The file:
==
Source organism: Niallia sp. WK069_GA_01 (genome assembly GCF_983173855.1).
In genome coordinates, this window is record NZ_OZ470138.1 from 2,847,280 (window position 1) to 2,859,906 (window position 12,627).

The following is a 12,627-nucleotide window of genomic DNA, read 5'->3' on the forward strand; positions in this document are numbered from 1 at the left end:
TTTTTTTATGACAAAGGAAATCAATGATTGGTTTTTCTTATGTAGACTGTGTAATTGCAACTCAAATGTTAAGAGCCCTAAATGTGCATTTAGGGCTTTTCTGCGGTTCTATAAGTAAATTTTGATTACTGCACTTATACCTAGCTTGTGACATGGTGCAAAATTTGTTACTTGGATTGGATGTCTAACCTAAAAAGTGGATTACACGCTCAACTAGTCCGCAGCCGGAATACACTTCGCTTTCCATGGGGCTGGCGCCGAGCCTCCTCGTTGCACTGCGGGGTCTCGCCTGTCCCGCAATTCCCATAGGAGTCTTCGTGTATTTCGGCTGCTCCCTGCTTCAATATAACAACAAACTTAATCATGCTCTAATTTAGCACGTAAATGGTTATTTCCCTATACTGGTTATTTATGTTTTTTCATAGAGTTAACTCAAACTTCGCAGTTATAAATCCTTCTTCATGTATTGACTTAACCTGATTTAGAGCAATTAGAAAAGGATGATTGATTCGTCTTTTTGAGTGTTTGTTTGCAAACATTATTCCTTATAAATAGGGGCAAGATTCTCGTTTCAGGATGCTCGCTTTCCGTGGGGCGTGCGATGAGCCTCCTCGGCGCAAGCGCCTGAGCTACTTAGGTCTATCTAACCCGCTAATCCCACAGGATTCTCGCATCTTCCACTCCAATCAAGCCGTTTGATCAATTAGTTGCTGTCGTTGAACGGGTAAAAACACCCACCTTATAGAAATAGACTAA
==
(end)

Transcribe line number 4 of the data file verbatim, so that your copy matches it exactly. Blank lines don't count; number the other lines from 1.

TTTTTTTATGACAAAGGAAATCAATGATTGGTTTTTCTTATGTAGACTGTGTAATTGCAACTCAAATGTTAAGAGCCCTAAATGTGCATTTAGGGCTTTTCTGCGGTTCTATAAGTAAATTTTGATTACTGCACTTATACCTAGCTTGTGACATGGTGCAAAATTTGTTACTTGGATTGGATGTCTAACCTAAAAAGTGGATTACACGCTCAACTAGTCCGCAGCCGGAATACACTTCGCTTTCCATGGGGCTGGCGCCGAGCCTCCTCGTTGCACTGCGGGGTCTCGCCTGTCCCGCAATTCCCATAGGAGTCTTCGTGTATTTCGGCTGCTCCCTGCTTCAATATAACAACAAACTTAATCATGCTCTAATTTAGCACGTAAATGGTTATTTCCCTATACTGGTTATTTATGTTTTTTCATAGAGTTAACTCAAACTTCGCAGTTATAAATCCTTCTTCATGTATTGACTTAACCTGATTTAGAGCAATTAGAAAAGGATGATTGATTCGTCTTTTTGAGTGTTTGTTTGCAAACATTATTCCTTATAAATAGGGGCAAGATTCTCGTTTCAGGATGCTCGCTTTCCGTGGGGCGTGCGATGAGCCTCCTCGGCGCAAGCGCCTGAGCTACTTAGGTCTATCTAACCCGCTAATCCCACAGGATTCTCGCATCTTCCACTCCAATCAAGCCGTTTGATCAATTAGTTGCTGTCGTTGAACGGGTAAAAACACCCACCTTATAGAAATAGACTAA